h-h_model

h-h_model - Hodgkin­Huxley Model Hodgkin­Huxley Model and...

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Unformatted text preview: Hodgkin­Huxley Model Hodgkin­Huxley Model and FitzHugh­Nagumo Model Nervous System Nervous System Signals are propagated from nerve cell to nerve cell (neuron) via electro­chemical mechanisms ~100 billion neurons in a person Hodgkin and Huxley experimented on squids and discovered how the signal is produced within the neuron H.­H. model was published in Jour. of Physiology (1952) H.­H. were awarded 1963 Nobel Prize FitzHugh­Nagumo model is a simplification Neuron Neuron C. George Boeree: www.ship.edu/~cgboeree/ Action Potential Action Potential mV _ 30 _ 0 V ­70 10 msec Axon membrane potential difference V = Vi – Ve When the axon is excited, V spikes because sodium Na+ and potassium K+ ions flow through the membrane. Nernst Potential VNa , VK and Vr Ion flow due to electrical signal Traveling wave C. George Boeree: www.ship.edu/~cgboeree/ Circuit Model for Axon Membrane Circuit Model for Axon Membrane Since the membrane separates charge, it is modeled as a capacitor with capacitance C. Ion channels are resistors. 1/R = g = conductance iC = C dV/dt iNa = gNa (V – VNa) iK= gK (V – VK) ir = gr (V – Vr) Circuit Equations Circuit Equations Since the sum of the currents is 0, it follows that dV C = − g Na (V − V Na ) − g K (V − V K ) − gr(V − Vr ) + Iap dt where Iap is applied current. If ion conductances are constants then group constants to obtain 1st order, linear eq dV C = − g (V − V *) + Iap dt Solving gives V (t ) → V * + Iap / g Variable Conductance Variable Conductance g Experiments showed that gNa and gK varied with time and V. After stimulus, Na responds much more rapidly than K . Hodgkin­Huxley System Hodgkin­Huxley System Four state variables are used: v(t)=V(t)­Veq is membrane potential, m(t) is Na activation, n(t) is K activation and h(t) is Na inactivation. In terms of these variables gK=gKn4 and gNa=gNam3h. The resting potential Veq≈­70mV. Voltage clamp experiments determined gK and n as functions of t and hence the parameter dependences on v in the differential eq. for n(t). Likewise for m(t) and h(t). Hodgkin­Huxley System Hodgkin­Huxley System dv 3 4 C = − g Na m h(v − VNa ) − g K n (v − VK ) − gr (v − Vr ) + I ap dt dm = αm( v )(1 − m ) − βm( v )m dt dn = αn ( v )(1 − n ) − βn ( v )n dt dh = αh ( v )(1 − h ) − βh ( v )h dt 110 mV Iap =8, v(t) 1.2 m(t) n(t) 40msec h(t) 10msec Iap=7, v(t) Fast­Slow Dynamics Fast­Slow Dynamics m(t) ρm(v) dm/dt = m∞(v) – m. ρm(v) is much smaller than n(t) h(t) 10msec ρn(v) and ρh(v). An increase in v results in an increase in m∞(v) and a large dm/dt. Hence Na activates more rapidly than K in response to a change in v. v, m are on a fast time scale and n, h are slow. FitzHugh­Nagumo System FitzHugh­Nagumo System dv ε = f (v ) − w + I dt and dw = v − 0 .5 w dt dw ε ( v − 0.5w) = dv f (v ) − w + I I represents applied current, ε is small and f(v) is a cubic nonlinearity. Observe that in the (v,w) phase plane which is small unless the solution is near f(v)­w+I=0. Thus the slow manifold is the cubic w=f(v)+I which is the nullcline of the fast variable v. And w is the slow variable with nullcline w=2v. Take f(v)=v(1­v)(v­a) . Stable rest state w I=0 w Stable oscillation I=0.2 v v References References 1. 2. 3. 1. 2. 3. 4. 5. 6. C.G. Boeree, The Neuron, www.ship.edu/~cgboeree/. R. FitzHugh, Mathematical models of excitation and propagation in nerve, In: Biological Engineering, Ed: H.P. Schwan, McGraw­Hill, New York, 1969. L. Edelstein­Kesket, Mathematical Models in Biology, Random House, New York, 1988. A.L. Hodgkin, A.F. Huxley and B. Katz, J. Physiology 116, 424­ 448,1952. A.L. Hodgkin and A.F. Huxley, J. Physiol. 116, 449­566, 1952. F.C. Hoppensteadt and C.S. Peskin, Modeling and Simulation in Medicine and the Life Sciences, 2nd ed, Springer­Verlag, New York, 2002. J. Keener and J. Sneyd, Mathematical Physiology, Springer­ Verlag, New York, 1998. J. Rinzel, Bull. Math. Biology 52, 5­23, 1990. E.K. Yeargers, R.W. Shonkwiler and J.V. Herod, An Introduction to the Mathematics of Biology: with Computer Algebra Models, Birkhauser, Boston, 1996. ...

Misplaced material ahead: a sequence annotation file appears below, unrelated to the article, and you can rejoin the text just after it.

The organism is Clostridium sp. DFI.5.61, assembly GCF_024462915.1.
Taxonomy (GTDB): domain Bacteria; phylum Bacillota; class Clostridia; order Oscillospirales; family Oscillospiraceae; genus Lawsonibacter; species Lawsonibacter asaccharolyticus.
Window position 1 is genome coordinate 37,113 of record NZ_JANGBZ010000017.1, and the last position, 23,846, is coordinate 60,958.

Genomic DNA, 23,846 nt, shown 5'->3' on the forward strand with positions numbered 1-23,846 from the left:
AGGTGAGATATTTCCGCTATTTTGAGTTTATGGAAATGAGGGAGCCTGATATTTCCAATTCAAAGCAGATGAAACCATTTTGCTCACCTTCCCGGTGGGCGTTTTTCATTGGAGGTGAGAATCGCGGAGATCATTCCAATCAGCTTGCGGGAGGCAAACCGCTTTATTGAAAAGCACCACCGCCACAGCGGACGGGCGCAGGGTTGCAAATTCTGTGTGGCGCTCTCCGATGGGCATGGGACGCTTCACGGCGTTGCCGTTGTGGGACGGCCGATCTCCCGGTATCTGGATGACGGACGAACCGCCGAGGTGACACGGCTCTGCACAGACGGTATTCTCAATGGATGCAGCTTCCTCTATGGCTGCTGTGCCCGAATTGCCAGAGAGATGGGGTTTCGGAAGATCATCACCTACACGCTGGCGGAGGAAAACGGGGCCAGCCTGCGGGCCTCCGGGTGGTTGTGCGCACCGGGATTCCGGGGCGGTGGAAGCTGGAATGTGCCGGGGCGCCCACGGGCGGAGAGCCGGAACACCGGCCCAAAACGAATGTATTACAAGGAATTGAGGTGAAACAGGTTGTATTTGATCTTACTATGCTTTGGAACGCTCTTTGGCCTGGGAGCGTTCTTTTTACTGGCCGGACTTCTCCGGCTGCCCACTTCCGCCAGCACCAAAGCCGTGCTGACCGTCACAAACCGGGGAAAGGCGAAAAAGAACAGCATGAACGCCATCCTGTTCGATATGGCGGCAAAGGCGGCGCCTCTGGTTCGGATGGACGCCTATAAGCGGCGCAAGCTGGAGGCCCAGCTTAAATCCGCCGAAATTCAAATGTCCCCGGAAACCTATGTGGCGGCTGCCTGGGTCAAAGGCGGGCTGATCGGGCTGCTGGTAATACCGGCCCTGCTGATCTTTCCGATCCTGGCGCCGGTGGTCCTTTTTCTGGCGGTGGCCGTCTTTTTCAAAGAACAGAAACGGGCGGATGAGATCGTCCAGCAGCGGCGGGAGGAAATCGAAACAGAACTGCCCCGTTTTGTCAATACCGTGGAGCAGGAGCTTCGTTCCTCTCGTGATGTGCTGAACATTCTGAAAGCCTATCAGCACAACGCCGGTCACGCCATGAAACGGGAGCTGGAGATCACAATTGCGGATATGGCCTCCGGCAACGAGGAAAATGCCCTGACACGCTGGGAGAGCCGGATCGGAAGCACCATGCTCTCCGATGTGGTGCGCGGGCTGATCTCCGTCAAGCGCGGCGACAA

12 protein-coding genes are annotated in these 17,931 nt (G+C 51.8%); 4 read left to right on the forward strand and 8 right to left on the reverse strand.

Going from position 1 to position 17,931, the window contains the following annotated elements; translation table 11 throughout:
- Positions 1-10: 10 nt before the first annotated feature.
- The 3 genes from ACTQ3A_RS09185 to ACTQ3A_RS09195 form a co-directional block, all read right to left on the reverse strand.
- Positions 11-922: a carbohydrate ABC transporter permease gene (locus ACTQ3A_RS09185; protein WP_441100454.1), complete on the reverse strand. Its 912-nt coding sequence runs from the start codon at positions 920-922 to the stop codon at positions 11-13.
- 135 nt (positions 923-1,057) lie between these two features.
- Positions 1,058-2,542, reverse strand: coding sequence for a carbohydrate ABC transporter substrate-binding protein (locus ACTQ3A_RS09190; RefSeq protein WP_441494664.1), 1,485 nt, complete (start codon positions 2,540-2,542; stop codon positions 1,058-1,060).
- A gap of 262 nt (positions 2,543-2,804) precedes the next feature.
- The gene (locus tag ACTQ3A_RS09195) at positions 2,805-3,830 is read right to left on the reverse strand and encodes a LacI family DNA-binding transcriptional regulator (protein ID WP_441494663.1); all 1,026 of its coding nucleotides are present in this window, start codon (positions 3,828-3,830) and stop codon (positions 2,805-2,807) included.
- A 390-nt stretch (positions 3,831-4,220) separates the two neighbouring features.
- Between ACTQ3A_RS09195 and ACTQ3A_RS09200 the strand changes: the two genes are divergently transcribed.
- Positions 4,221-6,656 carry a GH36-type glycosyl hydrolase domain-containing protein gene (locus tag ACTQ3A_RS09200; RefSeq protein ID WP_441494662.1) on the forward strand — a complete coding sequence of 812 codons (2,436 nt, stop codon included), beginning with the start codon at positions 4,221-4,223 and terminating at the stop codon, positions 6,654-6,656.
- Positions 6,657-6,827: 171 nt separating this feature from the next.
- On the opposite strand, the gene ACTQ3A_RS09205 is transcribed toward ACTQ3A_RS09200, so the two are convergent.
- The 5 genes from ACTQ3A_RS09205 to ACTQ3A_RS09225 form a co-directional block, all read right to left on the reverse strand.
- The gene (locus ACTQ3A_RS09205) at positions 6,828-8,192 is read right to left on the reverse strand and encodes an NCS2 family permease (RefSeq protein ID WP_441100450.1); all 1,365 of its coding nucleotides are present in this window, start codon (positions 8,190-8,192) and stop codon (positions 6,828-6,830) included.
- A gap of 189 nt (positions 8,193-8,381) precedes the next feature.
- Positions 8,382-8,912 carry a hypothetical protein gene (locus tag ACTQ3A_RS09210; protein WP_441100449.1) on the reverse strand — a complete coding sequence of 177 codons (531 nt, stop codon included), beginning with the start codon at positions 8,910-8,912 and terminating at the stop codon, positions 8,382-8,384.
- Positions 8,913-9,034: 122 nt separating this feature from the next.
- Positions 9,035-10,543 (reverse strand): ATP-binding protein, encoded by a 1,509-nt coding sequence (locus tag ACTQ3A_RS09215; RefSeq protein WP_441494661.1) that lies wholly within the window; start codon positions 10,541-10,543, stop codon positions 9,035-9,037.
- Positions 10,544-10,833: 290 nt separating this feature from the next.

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This note was uploaded on 04/04/2010 for the course BME 402 taught by Professor Mel during the Spring '06 term at USC.

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